From secret Cold War nuclear bunkers to intercontinental Maglevs, these are the most ambitious subways ever devised. And even though most look impossible, more of them were built than you think.
10.) The Marmaray Tunnel
The deepest immersed tube tunnel sits 198.4 feet below the Bosphorus Strait, which divides Europe and Asia. It is the Marmaray Tunnel in Istanbul. It only opened a few months ago, and remains controversial with regards to earthquakes, as The Guardian reports.
Suggested By: Solidstate89, Photo Credit: Muhammed Enes Okullu/Wikimedia
9.) The Cincinnati Subway
You're looking at the largest abandoned subway system in the United States. Yes, in the first half of the 20th Century, Cincinnati built an entire underground system, and it never saw a single passenger. Read more on the failure right here.
Suggested By: Arch Duke Maxyenko, Photo Credit: ProgressOhio
8.) New York City's 1939 Expansion Plan
What's most impressive about NYC's massive expansion plan from 1939 isn't just its scale, but that today's subway system has come pretty close to realizing its goal.
Suggested By: My X-Type is too a real Jaaaaaaaaaaaaaaaaaaaaaaaaaaaaaaaaaaaaaaaaaaaaaag, Photo Credit: The Independent Subway System via Wikimedia
7.) The Paris Metro
Reader owen-magnetic puts it best.
The densest subway system in the world running under a city that is already sitting on swiss cheese of tunnels and catacombs. Also, the addition of rubber tires in the 50s make it bad-ass to Jalops everywhere as the acceleration and braking is greatly improved. Reminds us of a time when the French were world-beating civil engineers with an eye for function and form.
Suggested By: owen-magnetic, Photo Credit: Fabio Venni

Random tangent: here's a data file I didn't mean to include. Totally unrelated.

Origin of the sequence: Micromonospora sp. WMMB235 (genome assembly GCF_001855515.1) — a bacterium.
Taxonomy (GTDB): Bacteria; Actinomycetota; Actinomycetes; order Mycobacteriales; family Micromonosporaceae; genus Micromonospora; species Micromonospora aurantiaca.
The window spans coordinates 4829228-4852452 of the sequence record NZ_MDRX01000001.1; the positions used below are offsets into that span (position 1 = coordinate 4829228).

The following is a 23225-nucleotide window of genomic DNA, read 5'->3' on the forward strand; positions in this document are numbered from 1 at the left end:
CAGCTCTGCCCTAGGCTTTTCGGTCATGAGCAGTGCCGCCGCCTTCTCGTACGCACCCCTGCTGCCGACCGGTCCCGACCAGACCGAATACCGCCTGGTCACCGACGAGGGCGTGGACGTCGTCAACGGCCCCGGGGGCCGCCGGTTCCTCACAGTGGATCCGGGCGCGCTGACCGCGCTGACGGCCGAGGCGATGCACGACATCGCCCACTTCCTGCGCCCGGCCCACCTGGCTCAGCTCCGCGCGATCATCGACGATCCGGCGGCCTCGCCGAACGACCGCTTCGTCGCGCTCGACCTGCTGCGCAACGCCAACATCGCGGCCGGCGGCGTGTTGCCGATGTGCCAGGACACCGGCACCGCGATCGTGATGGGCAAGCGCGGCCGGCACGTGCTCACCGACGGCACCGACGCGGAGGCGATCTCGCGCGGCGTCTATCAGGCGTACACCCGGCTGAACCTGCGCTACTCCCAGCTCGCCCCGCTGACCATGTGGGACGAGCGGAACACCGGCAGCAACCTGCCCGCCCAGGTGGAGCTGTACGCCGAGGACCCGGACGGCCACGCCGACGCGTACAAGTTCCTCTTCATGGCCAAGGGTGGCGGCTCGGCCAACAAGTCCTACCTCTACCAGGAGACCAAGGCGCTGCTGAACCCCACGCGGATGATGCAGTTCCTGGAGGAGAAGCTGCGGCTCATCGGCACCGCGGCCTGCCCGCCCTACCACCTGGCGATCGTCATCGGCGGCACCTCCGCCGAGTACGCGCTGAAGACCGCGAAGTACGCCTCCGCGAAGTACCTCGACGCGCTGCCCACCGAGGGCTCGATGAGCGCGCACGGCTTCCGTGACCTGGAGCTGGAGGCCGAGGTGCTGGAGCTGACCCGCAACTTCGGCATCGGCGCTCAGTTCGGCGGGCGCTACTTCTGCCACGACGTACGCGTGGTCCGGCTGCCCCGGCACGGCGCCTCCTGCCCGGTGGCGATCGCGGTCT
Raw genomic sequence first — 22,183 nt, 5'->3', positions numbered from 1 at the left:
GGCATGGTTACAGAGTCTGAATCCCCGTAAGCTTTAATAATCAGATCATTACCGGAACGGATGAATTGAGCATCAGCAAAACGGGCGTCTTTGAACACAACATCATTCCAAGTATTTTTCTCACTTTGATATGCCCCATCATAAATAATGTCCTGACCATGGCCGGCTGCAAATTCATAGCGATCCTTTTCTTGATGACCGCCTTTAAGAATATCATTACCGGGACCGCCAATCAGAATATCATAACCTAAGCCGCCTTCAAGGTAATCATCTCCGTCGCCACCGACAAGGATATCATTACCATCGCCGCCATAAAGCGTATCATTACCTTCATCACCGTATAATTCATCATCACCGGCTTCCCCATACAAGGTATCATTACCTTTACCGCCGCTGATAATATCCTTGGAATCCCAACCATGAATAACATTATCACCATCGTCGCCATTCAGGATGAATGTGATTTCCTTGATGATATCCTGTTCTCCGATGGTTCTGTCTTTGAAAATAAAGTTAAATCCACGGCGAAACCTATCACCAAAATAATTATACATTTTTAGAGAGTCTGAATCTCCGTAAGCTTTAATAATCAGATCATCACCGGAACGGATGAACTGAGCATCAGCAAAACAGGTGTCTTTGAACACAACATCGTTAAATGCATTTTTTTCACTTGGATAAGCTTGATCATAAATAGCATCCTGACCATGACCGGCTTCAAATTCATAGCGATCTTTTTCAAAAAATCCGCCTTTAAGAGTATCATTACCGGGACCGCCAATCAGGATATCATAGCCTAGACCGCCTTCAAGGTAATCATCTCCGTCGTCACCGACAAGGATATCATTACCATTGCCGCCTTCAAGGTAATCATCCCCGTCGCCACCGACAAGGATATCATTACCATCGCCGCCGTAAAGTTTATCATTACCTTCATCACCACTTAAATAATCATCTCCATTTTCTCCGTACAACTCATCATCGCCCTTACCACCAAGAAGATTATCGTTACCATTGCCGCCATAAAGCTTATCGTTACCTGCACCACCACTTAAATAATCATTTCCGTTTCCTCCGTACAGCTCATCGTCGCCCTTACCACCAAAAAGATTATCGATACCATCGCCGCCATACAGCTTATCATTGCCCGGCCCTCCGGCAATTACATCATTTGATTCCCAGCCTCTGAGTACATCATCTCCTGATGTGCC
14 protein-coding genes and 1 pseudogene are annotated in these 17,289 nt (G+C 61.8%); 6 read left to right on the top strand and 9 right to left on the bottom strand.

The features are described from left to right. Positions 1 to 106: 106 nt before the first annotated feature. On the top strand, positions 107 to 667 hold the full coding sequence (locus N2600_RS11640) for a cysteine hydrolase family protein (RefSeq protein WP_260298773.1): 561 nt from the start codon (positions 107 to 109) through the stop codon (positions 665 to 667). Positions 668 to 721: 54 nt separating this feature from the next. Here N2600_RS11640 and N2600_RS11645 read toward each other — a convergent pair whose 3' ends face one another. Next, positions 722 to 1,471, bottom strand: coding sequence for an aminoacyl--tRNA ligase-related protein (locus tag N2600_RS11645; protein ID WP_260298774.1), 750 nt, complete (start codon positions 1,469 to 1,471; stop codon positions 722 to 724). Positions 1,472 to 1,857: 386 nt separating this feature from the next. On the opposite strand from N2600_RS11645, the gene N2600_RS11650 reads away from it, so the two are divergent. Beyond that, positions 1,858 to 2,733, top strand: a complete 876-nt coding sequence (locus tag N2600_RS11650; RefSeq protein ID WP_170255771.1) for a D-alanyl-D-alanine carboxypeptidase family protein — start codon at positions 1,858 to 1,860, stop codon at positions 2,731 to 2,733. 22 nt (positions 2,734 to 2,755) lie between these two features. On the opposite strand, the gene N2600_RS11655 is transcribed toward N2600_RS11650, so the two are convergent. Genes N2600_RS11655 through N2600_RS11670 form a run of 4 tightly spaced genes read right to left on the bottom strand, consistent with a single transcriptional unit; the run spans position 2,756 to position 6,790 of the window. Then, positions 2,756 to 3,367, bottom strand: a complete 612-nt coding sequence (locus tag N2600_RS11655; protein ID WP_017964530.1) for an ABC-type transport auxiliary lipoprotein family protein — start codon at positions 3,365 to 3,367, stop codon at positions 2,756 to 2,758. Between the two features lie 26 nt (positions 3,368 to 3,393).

6.) Stalin's Secret Metro 2
The Moscow subway was already among the biggest in the world when Stalin started construction of his own underground lines in complete secrecy. It's still unclear how big they actually are. You can read more about Stalin's best kept secret right here.
Suggested By: Brian, The Life of, Photo Credit: huan-carlos.livejournal.com
5.) The London Underground
It might seem ordinary now, but don't forget that London's system includes the very first underground railway. Opened in 1863, it only spanned 6 kilometers (3.7 mi), but it remains an amazing achievement.
Suggested By: KirkyV, Photo Credit: The Metropolitan Railway via The History Blog
4.) Budapest's M1 Line
The second oldest electric underground line is in, surprisingly, Budapest. Reader doodon2whls explains why this was such an undertaking back in 1894-96.
Budapest's M1 line was the first electrified underground on the European Continent and the second oldest underground railway in the world (Started in 1894, Completed 1896) and in constant operation since it's completion. It is extremely SHALLOW at only 2.7m deep (<9ft). The roadway is mere feet above compared to the very deep underground tunnels that came later.
It was constructed with a 'cut and cover' technique that means they excavated a trench for the railway, and then built a 'roof' on which the roadway was constructed. I have ridden on this line and it's a pretty neat experience... You only descend one short flight of stairs into the stations...
Suggested By: doodon2whls, Photo Credit: metros.hu
3.) New York City's Pneumatic Tubes
Amazingly, New York City's first subway system was pneumatic. The Breach Pneumatic Transit Co. built the city's first subway line in 1870. The pump was a giant Roots blower as Columbia University explains, like in the Corvette ZR1.
Suggested By: XJguy, Photo Credit:Columbia University
2.) The Chunnel
The longest undersea portion of any tunnel in the world goes to the Channel Tunnel. That's 23.5 miles underwater out of a 31.4 mile line. And it was all chewed out by giant mechanized worms.
Suggested By: Monsterajr, Photo Credit: Thomas Whiteside: The Tunnel under the Channel (1856)
1.) The Transatlantic Tunnel
Constructing the Chunnel was a challenge. I can't even imagine how difficult it would be to build the 3000+ mile proposed train line between North America and Europe. The idea has been popping up since the late 19th century. The most recent imaginations hinge on a 4000 mph Maglev line, as put forward in Popular Science nine years ago.
Suggested By: dreygata and ArchDuke Maxyenko, Photo Credit: Jules Verne
Welcome back to Answers of the Day - our daily Jalopnik feature where we take the best ten responses from the previous day's Question of the Day and shine it up to show off. It's by you and for you, the Jalopnik readers. Enjoy!
Top Photo Credit: the NYC MTA